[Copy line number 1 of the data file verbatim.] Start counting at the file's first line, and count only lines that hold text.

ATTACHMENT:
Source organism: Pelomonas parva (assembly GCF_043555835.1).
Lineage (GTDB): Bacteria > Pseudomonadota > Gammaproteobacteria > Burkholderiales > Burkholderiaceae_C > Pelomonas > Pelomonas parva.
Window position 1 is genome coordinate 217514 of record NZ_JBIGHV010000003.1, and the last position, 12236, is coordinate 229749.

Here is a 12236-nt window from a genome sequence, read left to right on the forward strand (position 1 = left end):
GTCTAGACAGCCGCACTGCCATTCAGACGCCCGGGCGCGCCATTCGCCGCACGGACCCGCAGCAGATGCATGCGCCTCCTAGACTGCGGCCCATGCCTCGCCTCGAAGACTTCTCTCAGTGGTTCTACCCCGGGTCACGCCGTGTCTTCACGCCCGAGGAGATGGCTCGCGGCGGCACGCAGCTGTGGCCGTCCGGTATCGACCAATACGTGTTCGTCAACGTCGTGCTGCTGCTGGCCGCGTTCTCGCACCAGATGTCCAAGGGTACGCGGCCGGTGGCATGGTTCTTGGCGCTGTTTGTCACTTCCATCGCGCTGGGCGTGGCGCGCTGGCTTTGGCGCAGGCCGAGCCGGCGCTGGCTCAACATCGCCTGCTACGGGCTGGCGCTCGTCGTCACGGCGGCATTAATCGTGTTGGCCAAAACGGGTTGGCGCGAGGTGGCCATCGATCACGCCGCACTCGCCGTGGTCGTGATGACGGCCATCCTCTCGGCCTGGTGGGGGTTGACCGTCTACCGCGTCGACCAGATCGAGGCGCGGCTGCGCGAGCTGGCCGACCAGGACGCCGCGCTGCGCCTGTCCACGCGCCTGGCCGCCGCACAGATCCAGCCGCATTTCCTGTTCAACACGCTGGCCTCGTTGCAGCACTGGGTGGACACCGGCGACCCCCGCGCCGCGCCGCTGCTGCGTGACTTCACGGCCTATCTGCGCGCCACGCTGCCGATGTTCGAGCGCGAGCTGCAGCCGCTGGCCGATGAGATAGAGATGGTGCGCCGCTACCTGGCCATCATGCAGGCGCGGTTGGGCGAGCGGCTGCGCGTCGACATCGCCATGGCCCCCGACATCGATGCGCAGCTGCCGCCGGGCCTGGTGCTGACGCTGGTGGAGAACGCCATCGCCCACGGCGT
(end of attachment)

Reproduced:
Source organism: Pelomonas parva (assembly GCF_043555835.1).